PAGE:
Ludwig Wittgenstein had two major philosophical impacts on the Internet era associated with two major phases in his intellectual life. In the first phase, initiated during his studies at Cambridge with philosopher Bertrand Russell (1911‒1913), Wittgenstein focused on logical positivism by analysing the interplay between formal logic and language. His early research inspired the Vienna Circle of philosophers to further develop logical positivism. This laid the basis for the subsequent emergence of computers and, later on, the development of artificial intelligence.
In the second phase, Wittgenstein started to contradict his earlier arguments, claiming that there are very few formal rules that we can utilise in dealing with language. Language is a matter of context. Language is more related to social practices than to formal logical structures. This insight was understood early enough by Google and is behind the company’s success in understanding humanity.
Similar to Wittgenstein, Google realised early enough that the development of logically consistent structures has limits in understanding social reality. Unlike most artificial intelligence studies that have focused on logical positivism, Google instead focused on discovering patterns and practices in using language by counting how many times particular words are used, by whom, and when.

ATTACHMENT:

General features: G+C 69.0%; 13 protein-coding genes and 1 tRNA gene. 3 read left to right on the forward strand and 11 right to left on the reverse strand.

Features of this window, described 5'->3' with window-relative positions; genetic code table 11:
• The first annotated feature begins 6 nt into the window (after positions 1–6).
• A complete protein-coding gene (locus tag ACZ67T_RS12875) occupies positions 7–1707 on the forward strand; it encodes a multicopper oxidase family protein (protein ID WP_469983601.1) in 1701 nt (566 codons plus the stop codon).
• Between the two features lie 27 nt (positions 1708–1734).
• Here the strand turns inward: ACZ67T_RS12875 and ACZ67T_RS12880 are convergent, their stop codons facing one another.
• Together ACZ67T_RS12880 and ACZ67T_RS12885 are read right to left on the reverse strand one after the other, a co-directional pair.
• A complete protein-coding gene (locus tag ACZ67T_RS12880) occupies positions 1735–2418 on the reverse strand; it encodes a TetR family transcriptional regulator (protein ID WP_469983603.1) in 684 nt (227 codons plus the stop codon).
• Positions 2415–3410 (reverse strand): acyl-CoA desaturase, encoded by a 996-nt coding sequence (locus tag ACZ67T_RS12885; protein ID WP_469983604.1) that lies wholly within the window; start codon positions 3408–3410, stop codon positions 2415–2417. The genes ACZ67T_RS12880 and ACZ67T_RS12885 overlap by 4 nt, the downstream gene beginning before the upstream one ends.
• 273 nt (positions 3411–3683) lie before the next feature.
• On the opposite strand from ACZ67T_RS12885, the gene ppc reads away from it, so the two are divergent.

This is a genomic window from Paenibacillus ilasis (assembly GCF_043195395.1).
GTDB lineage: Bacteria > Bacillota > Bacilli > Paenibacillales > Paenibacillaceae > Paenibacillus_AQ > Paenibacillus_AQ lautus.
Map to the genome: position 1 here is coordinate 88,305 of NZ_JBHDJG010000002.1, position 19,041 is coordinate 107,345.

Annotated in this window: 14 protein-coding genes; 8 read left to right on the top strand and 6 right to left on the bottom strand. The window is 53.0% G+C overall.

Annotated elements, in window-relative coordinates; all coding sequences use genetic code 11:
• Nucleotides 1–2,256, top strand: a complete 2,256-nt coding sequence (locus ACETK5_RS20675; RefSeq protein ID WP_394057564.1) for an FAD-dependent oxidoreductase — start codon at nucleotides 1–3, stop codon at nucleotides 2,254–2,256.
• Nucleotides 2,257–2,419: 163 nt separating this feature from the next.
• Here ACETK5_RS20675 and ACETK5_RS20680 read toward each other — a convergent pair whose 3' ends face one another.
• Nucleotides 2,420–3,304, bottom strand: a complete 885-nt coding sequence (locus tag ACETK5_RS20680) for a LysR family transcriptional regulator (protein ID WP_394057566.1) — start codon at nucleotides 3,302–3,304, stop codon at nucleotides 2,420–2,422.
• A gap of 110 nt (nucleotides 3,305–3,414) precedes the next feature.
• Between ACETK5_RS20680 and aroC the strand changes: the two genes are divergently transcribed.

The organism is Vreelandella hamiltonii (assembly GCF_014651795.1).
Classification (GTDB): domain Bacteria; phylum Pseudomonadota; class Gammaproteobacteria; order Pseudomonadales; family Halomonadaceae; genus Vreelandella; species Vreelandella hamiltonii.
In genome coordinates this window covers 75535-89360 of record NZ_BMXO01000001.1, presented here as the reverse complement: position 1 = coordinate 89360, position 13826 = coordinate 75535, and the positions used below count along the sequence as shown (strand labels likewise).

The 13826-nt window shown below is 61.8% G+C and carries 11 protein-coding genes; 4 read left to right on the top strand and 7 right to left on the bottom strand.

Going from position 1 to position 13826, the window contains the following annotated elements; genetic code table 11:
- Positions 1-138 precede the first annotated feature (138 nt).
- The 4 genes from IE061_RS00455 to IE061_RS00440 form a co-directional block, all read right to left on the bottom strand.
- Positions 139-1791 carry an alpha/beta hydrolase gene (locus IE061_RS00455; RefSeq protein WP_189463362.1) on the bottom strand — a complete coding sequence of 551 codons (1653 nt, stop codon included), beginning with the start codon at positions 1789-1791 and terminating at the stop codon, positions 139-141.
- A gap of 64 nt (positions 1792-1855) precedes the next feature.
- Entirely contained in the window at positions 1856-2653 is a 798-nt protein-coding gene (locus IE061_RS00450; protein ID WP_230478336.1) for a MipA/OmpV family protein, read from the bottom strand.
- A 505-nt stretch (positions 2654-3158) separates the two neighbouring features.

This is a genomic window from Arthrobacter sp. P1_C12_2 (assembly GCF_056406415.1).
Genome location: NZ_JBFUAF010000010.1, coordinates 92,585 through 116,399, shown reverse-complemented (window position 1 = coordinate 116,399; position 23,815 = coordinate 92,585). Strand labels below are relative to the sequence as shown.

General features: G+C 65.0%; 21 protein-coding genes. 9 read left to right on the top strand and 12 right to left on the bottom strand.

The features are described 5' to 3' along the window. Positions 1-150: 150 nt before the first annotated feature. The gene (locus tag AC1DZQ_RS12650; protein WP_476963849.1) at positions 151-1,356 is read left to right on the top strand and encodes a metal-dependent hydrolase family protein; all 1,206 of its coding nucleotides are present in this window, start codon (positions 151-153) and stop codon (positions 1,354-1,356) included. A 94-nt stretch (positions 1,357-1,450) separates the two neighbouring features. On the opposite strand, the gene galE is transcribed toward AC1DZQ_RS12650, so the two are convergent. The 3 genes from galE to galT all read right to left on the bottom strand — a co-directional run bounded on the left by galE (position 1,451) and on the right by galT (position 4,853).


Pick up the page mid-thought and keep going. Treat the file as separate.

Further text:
Last week, Google’s DeepMind won against the leading player of the complex Asian game, Go. It remains to be seen if this breakthrough is the ultimate victory of Google’s contextual intelligence versus previously dominant logical positivism as a way to mimic human intelligence. If it is, Wittgenstein would be satisfied.
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This journey through Philosophy and the Internet via Vienna was inspired by my evening at the Geneva Human Rights Film Festival. The text is written as a report for participants of the Geneva Internet Platform (GIP) course on Internet governance with whom I have thought-provoking debates on the key issues of digital and modern society. By trying to understand the ‘here and now’, we need to look for inspiring answers from the past.
These five Vienna thinkers are one of the first steps in this search to find the roots of the modern digital era. They, together with the other philosophers shown in this illustration, could inspire our search for a new Internet social contract.